By law, the Standard Possession Schedule (also known as the SPO) sets out the minimum amount of time that is presumed to be reasonable for a fit parent to have with his or her children. Meaning that unless evidence is introduced proving why it would not be in the Best Interest of the Children to spend at least that much time with a parent, a judge must give a parent at least that much time. For a discussion of the Best Interest standard, see this previous blog post.

At the outset of virtually any possession schedule, whether it is an SPO, Modified SPO, or something else, you will find a statement that “the parties may have possession of the child at times mutually agreed to in advance by the parties.”

If the parties don’t agree on something different, then the terms of the possession schedule in the order control. The basics of the Standard Possession Schedule for the non-primary parent – when the parties live within 100 miles of each other – are this:

  1. First, Third, and Fifth Weekends.

In an SPO, the non-primary parent has the right to have possession of the children on each of the 1st, 3rd, and 5th weekends, from 6:00 p.m. on Friday until 6:00 p.m. on Sunday. The number of the weekend in a month is determined by the Friday. So the 1st Friday of the month starts the 1st weekend of the month. There are usually only four 5th Weekends per year, and often two of them get “trumped” by holiday or summer schedules.

  1. Every Thursday evening, during the school year.

It is critical to note that the Thursdays are only during the school year, even if the child does not attend school. In that case, the calendar of the school in which the child primarily resides is used for the dates of the beginning and ending of the Thursday night possessions. In the SPO, the times for the Thursday evening are 6:00 p.m. to 8:00 p.m.

  1. Every other Thanksgiving and Spring Break.

The parents alternate the Thanksgiving Breaks and the Spring Breaks each year. In the past, some schools only allowed Wednesday, Thursday, and Friday off for Thanksgiving, but now most schools appear to take off an entire week. Regardless of the length, the parent that has the children for Thanksgiving gets them for the entire time that they are out of school, per the SPO.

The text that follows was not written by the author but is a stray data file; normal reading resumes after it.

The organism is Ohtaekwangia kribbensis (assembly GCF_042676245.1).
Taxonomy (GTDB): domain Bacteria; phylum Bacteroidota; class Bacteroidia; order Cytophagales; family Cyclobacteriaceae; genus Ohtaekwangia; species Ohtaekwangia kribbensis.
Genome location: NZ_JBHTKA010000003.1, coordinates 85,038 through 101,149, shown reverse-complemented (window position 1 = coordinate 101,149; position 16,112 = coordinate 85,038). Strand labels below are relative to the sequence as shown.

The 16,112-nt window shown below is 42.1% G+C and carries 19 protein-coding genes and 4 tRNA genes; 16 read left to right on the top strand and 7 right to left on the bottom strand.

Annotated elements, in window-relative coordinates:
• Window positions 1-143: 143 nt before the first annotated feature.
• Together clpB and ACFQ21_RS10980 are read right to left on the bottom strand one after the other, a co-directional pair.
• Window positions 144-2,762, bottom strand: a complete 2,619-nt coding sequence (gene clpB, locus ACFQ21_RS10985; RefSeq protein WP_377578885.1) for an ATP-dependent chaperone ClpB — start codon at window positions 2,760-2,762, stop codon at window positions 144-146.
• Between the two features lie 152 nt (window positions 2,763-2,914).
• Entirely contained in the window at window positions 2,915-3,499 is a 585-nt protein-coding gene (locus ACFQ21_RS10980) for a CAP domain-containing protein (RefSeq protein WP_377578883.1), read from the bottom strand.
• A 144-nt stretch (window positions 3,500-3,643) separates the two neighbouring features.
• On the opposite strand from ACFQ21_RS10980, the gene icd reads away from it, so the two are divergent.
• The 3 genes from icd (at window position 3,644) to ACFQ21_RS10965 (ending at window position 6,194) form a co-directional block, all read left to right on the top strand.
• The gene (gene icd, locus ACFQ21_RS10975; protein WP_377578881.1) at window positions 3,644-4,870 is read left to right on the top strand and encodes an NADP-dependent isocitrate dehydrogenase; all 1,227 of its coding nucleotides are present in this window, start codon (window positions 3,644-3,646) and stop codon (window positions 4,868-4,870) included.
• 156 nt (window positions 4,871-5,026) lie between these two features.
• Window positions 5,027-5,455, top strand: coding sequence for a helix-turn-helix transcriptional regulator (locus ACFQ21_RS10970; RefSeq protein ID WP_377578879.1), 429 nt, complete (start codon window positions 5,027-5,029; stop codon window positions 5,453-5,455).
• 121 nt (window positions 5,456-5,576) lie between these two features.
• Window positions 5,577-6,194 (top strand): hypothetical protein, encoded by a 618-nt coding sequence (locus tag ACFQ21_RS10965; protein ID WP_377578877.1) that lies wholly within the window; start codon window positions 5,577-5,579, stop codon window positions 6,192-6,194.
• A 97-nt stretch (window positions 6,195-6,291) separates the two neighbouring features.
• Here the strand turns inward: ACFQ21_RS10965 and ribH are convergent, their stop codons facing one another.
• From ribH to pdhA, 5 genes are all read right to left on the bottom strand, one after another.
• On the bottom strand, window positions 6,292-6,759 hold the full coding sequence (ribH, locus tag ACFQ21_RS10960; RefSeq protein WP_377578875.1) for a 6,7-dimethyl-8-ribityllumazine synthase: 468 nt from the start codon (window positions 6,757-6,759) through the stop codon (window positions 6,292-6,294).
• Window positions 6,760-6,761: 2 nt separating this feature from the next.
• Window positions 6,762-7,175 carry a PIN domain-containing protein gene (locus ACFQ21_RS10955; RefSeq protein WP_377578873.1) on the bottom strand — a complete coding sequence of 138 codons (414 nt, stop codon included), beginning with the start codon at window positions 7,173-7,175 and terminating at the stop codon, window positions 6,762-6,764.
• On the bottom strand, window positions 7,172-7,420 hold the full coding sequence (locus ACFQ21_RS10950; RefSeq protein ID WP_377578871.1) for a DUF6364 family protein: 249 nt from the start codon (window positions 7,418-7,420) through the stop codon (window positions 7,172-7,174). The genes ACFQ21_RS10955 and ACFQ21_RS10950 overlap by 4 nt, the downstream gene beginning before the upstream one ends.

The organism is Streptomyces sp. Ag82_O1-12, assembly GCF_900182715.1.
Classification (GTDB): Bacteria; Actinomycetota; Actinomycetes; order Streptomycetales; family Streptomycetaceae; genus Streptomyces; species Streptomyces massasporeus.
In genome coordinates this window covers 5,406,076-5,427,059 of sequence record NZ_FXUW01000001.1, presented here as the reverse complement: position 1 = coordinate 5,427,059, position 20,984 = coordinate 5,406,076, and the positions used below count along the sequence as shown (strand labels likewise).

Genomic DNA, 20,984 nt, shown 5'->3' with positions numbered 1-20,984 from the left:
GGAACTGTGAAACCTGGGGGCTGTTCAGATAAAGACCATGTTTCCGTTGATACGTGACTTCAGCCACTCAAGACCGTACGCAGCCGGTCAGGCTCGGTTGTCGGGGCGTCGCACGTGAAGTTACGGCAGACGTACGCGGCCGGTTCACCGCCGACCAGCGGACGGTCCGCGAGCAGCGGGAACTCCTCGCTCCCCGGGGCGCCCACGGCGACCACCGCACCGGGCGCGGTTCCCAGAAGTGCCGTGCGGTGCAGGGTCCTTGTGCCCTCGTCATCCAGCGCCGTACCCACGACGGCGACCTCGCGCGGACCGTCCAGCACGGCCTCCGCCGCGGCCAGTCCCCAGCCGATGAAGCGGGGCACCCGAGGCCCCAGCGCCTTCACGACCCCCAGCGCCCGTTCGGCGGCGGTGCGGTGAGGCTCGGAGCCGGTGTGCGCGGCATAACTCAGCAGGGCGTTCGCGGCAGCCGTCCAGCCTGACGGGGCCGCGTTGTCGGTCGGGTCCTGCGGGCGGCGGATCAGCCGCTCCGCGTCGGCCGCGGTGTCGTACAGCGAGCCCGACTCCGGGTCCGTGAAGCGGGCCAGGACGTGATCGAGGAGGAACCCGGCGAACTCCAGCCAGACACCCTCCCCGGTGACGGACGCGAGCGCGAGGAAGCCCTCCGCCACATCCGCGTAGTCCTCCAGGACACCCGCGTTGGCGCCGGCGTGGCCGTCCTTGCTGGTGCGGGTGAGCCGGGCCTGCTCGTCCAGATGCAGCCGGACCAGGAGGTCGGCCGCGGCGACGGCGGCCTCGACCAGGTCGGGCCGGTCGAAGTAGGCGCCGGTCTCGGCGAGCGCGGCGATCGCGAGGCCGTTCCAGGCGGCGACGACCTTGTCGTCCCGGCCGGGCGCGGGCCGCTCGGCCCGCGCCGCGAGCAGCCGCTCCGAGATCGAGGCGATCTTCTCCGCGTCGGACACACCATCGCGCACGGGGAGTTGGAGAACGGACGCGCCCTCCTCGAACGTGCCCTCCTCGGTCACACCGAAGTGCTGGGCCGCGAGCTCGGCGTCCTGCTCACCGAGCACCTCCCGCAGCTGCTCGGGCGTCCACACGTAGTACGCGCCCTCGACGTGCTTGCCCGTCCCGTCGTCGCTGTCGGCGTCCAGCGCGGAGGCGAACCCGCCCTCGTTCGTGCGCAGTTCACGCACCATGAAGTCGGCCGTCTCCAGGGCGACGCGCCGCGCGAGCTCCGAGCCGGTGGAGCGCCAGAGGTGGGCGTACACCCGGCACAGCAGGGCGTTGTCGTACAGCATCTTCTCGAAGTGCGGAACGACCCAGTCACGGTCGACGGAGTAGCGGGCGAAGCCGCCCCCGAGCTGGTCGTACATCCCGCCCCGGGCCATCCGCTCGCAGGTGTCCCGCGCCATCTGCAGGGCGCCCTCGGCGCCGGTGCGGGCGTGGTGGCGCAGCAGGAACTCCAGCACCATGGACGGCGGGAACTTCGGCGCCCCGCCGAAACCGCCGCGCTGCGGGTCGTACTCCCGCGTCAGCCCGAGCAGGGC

1. Christmas Break alternates 1st part and 2nd part.

Under the SPO, Christmas break is divided into two parts. The first part is from the time school is out until noon on December 28th, and the second part is from noon on the 28th until school starts again. In years past, the SPO provided the dividing line on December 26th. Regardless, one parent gets the 1st part in even-numbered years, and the 2nd part in odd-numbered years and vice versa.

  1. Summer Break.

In the summer, the SPO provides that the non-primary parent keeps his or her weekends – subject to some other rules – loses their Thursdays, but gains an extra 30 days. The 30 days have to be exercised in no more than two groups of no less than seven days each. If the non-primary parent fails to give notice of what days he or she wants the children for the summer, there is a default provision, which is basically all of July.

Keep in mind that there is a lot more to it than this. And the terms talked about above do not include the Expanded or Extended provisions, which will be covered in a future blog post. Additionally, be aware that the Standard Possession Schedule only applies to children age three and over.

If you need to discuss any of this with an attorney, you can contact the Beal Law Firm attorneys at 817.261.4333 or 214.414.0418 or write us at lawyers@dfwdivorce.com. Our website can be found at www.dfwdivorce.com.

Collaborative Divorce: Fast Five Questions and Answers

There are lots of things about Collaborative Divorce that are misunderstood. These Five Questions and Answers should clear up some of the more common misconceptions:

1. Can my spouse and I do a Collaborative Divorce without lawyers?

No. The term Collaborative Divorce does not mean the same thing as Amicable Divorce, Agreed Divorce, or Uncontested Divorce. A Collaborative Divorce may in fact be amicable. If it ends with an Agreed Decree, then it is an agreed divorce. And a Collaborative Divorce may be more or less uncontested – for more on that see this earlier Blog post.

But, a Collaborative Divorce in Texas is by definition a case that is conducted pursuant to the Collaborative Family Law Act, which is Title 1A of the Texas Family Code. Section 15.052 of Title 1A states that a Collaborative Divorce is one “in which parties: (A) sign a collaborative family law participation agreement; and (B) are represented by collaborative family law lawyers.”

So, when a potential client comes to an attorney and says, “I have been doing a Collaborative Divorce with my husband/wife and his/her lawyer, but now I think I need to get a lawyer,” the potential client is at best mistaken as to what is going on, and at worst being defrauded.

2. Do we have to use Neutrals in our Collaborative law case?

The traditional Texas model for Collaborative Divorce is two lawyers, plus two neutrals – a Financial Professional and a Mental Health Professional.

The Financial Professional is tasked with gathering and assembling the financial information of the parties, helping the parties work on budgeting, and offering expertise on various financial matters.

The Mental Health Professional is not a part of the process to psychoanalyze the parties. His or her job is to help the parties develop a parenting plan, if there are children involved, conduct the meetings that are a part of the Collaborative Process, and offer suggestions for matters that will help meet the parties’ personal goals, e.g. closure with step-children.